fables, via art.co.uk All fables teach a lesson but each fable's moral is different. Through The Wolf in Sheep's Clothing we learn that appearances are often deceiving, while The Fox and the Lion concludes that familiarity breeds ...
Author: Hannah Gal
Publisher: Hyperink Inc
Category: Study Aids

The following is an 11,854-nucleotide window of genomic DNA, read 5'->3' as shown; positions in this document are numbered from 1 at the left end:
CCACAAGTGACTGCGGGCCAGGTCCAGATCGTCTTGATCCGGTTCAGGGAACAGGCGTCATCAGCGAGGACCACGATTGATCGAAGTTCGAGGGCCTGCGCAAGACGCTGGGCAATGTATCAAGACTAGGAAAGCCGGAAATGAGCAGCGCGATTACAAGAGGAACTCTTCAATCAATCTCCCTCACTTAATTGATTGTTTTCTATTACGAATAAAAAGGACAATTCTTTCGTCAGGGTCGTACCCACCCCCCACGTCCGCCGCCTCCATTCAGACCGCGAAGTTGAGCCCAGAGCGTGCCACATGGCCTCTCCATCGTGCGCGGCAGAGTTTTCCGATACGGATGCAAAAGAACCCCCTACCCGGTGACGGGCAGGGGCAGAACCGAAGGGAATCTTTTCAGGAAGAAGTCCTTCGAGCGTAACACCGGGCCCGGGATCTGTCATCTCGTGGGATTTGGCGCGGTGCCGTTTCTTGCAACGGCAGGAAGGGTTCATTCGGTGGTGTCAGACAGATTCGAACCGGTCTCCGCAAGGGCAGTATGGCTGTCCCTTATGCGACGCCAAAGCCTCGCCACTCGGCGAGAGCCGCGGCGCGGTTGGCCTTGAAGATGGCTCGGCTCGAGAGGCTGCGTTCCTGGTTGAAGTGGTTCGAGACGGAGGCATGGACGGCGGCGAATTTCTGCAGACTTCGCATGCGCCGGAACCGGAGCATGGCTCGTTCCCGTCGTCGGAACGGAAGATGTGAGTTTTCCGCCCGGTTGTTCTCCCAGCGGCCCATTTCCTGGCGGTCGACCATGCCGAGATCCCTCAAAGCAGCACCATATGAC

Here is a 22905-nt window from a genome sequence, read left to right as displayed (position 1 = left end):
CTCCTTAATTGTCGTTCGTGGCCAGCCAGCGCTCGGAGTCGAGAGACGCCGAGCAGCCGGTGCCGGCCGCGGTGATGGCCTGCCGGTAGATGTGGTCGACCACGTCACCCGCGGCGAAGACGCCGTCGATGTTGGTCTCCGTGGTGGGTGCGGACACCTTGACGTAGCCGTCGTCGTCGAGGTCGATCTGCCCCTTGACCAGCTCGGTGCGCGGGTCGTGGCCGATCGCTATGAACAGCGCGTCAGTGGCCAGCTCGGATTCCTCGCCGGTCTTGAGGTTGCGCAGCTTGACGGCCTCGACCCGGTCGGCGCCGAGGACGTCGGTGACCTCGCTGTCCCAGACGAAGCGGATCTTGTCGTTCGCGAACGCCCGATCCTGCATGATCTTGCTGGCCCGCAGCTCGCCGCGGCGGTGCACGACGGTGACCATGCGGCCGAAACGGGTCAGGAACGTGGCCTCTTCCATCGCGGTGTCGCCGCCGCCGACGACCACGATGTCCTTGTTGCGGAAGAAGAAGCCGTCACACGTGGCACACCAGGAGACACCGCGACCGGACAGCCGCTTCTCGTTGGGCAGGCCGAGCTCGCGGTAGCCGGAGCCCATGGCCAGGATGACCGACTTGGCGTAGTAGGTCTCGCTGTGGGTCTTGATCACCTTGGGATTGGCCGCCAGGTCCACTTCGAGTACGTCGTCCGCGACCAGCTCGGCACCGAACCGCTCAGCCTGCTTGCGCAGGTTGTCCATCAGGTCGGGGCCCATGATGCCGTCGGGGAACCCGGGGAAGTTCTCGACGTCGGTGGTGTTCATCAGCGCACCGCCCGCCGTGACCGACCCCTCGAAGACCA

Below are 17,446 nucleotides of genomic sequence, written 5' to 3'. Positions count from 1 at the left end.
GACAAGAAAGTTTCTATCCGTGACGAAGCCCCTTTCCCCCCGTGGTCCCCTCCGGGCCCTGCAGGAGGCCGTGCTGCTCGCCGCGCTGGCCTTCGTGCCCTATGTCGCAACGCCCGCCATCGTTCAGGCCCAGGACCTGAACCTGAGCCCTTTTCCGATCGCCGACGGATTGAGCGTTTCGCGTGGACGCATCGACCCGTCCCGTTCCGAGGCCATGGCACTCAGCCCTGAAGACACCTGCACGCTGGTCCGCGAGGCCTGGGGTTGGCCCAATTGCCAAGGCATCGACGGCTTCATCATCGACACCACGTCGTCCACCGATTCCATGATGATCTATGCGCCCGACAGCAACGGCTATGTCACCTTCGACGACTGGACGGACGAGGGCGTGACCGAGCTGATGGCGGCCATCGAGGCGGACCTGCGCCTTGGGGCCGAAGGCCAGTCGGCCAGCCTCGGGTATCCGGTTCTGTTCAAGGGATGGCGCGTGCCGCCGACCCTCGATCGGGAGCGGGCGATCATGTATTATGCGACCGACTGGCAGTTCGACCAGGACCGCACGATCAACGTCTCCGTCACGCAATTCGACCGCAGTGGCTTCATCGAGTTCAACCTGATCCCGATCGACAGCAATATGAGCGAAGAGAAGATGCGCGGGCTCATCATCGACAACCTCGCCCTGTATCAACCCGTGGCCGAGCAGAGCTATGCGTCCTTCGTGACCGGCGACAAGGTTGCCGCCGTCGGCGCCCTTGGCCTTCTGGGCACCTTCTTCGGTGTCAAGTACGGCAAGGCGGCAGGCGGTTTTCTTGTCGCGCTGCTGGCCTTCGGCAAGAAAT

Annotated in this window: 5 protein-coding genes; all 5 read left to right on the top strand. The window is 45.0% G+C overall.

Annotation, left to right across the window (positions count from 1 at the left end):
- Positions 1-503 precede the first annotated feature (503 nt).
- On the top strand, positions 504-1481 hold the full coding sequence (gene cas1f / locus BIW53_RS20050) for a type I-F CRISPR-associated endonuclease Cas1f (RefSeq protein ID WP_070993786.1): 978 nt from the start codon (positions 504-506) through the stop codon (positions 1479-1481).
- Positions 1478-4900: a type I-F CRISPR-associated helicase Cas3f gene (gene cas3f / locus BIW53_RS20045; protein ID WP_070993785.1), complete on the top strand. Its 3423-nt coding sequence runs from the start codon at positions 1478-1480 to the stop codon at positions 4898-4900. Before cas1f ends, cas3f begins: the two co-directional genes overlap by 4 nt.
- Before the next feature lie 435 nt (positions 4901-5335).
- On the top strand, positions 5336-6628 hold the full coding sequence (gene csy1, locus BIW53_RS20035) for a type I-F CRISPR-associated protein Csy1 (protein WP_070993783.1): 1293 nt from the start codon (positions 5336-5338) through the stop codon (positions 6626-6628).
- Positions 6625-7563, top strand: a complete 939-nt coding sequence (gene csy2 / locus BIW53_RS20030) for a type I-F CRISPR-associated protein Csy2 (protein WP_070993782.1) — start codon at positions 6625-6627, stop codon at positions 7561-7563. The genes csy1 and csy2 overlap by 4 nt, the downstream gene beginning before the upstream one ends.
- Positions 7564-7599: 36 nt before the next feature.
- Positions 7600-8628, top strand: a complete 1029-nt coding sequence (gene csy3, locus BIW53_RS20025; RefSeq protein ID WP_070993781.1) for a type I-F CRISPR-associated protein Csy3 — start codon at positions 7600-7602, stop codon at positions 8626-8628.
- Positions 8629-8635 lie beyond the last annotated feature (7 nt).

ABOUT THE BOOK I was fascinated by Aesop’s fables as a child. The colorful animal characters and gripping plots captivated my imagination. I was intensely curious to find out how the conflict at hand would be resolved and what magical animal character would be introduced next. Still enthralled by this appealing genre, I now find myself amazed at how loudly the enchanting tales’ morals resonate in real life. Indeed, it is a struggle to find any Aesop moral that does not manifest itself in everyday life. I am taken by the fables’ unique ability to transcend geographic and cultural divides. This truly powerful meme has seen translations to countless languages worldwide as well as film adaptations, commercials and theater. The fables are an integral part of mainstream education worldwide and have even inspired a long list of widely used phrases and expressions. The impact of Aesop’s Fables on modern culture is immense. Rarely does a work of art bear such overwhelming relevance to human existence. This relevance may indeed be the secret to the fables’ long lasting appeal and unfading success. These fables don’t just entertain but deliver sound, prudent advice. Through the simplest of narratives they provide useful life-improving lessons such as, ‘Beware of False Flattery,’ ‘Prepare for a Rainy Day,’ ‘Beware the Wolf in Sheep’s Clothing,’ and ‘Appreciate That Truth is in the Eye of the Beholder.’ As a writer I am in awe of Aesop’s storytelling skill and impeccable delivery. With cleverly crafted dialogue and immaculately thought-out hidden messages, Aesop leads readers to the one inevitable conclusion that is the moral of the story. His ability to guise human emotions in animal characters is uncanny, and his insight into human psyche simply priceless. MEET THE AUTHOR Hannah Gal is an award winning artist, filmmaker and writer. She studies fine arts and photography and exhibited work and films in in galleries and film festivals worldwide. Gal has been nominated to the prestigious Beck's Futures award and made the multi award winning Adobe commissioned film Breathe. This was followed by a documentary about the life of Leon Greenman (An Englishman in Auschwitz) and Savage based on the worst recorded case of child abuse in the US. Hannah's credits include The Independent, BBC1, Huffington Post, three book titles, MacWorld, PDN, MTV, Sky and many more. EXCERPT FROM THE BOOK All fables teach a lesson but each fable’s moral is different. Through The Wolf in Sheep’s Clothing we learn that appearances are often deceiving, while The Fox and the Lion concludes that familiarity breeds contempt. It is safe to say that the overriding consistent theme throughout all the fables is the advocacy of a decent, honest, wise and, in a sense, riotous behavior. Among other qualities, the morals promote prudence, patience, avoidance of futile arguments, consideration of others’ viewpoints, favoring action over cheap talk, planning ahead, unity, and caution. Some fables, such as Jupiter and the Monkey, maintain the positive theme but, rather than giving advice, simply offer observations on human behavior. Through this particular fable we learn that beauty is in the eye of the beholder, whereas The Goose Who Laid the Golden Eggs comments on how destructive human greed can be. The characters in Aesop’s fables are animals and objects that assume human qualities. These characters change from one short fable to another but carry the same motifs throughout the entire collection; the fox is always cunning, the tortoise remains timid and slow and the wolf is cruel in all the fables in which he appears. Aesop’s animal and object characters speak to each other and display human emotions, such as paternal love, jealousy, greed, and respect, among a multitude of others. At the heart of the fables there is always a dilemma or conflict which the characters work to resolve. This is a recurring theme in all of Aesop’s fables, where the curiosity-inducing conflict/dilemma is introduced very early on in the story and animals help bring it to a conclusion. The story of The Lion and the Mouse, for example, presents a situation in which the fierce lion is angry after being awakened by a mouse. The conflict here is in the mouse’s successful pleading for his life, with the suggestion that he might be able to return the favor some day, which the lion finds laughable. The improbable idea of a tiny mouse being of use to the king of the jungle is soon met when the mouse nibbles through a hunter’s net to free the trapped, exhausted lion. Buy a copy to keep reading!